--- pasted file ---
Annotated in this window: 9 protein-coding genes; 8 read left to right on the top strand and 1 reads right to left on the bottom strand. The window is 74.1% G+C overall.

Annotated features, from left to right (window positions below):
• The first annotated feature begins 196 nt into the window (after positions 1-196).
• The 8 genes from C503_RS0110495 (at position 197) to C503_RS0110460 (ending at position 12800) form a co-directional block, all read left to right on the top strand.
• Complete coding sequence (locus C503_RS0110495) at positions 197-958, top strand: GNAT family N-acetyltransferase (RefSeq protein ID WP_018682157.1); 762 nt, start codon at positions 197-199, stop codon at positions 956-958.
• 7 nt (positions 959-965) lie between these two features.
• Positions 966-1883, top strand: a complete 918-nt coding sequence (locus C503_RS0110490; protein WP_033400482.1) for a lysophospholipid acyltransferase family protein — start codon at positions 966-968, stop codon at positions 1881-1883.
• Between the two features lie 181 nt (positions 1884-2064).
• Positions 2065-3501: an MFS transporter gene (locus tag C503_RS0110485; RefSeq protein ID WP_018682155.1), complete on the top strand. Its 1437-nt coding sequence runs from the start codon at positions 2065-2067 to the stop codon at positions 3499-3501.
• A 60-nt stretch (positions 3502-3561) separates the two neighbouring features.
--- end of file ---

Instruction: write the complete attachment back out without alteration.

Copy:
Annotated in this window: 9 protein-coding genes; 8 read left to right on the top strand and 1 reads right to left on the bottom strand. The window is 74.1% G+C overall.

Annotated features, from left to right (window positions below):
• The first annotated feature begins 196 nt into the window (after positions 1-196).
• The 8 genes from C503_RS0110495 (at position 197) to C503_RS0110460 (ending at position 12800) form a co-directional block, all read left to right on the top strand.
• Complete coding sequence (locus C503_RS0110495) at positions 197-958, top strand: GNAT family N-acetyltransferase (RefSeq protein ID WP_018682157.1); 762 nt, start codon at positions 197-199, stop codon at positions 956-958.
• 7 nt (positions 959-965) lie between these two features.
• Positions 966-1883, top strand: a complete 918-nt coding sequence (locus C503_RS0110490; protein WP_033400482.1) for a lysophospholipid acyltransferase family protein — start codon at positions 966-968, stop codon at positions 1881-1883.
• Between the two features lie 181 nt (positions 1884-2064).
• Positions 2065-3501: an MFS transporter gene (locus tag C503_RS0110485; RefSeq protein ID WP_018682155.1), complete on the top strand. Its 1437-nt coding sequence runs from the start codon at positions 2065-2067 to the stop codon at positions 3499-3501.
• A 60-nt stretch (positions 3502-3561) separates the two neighbouring features.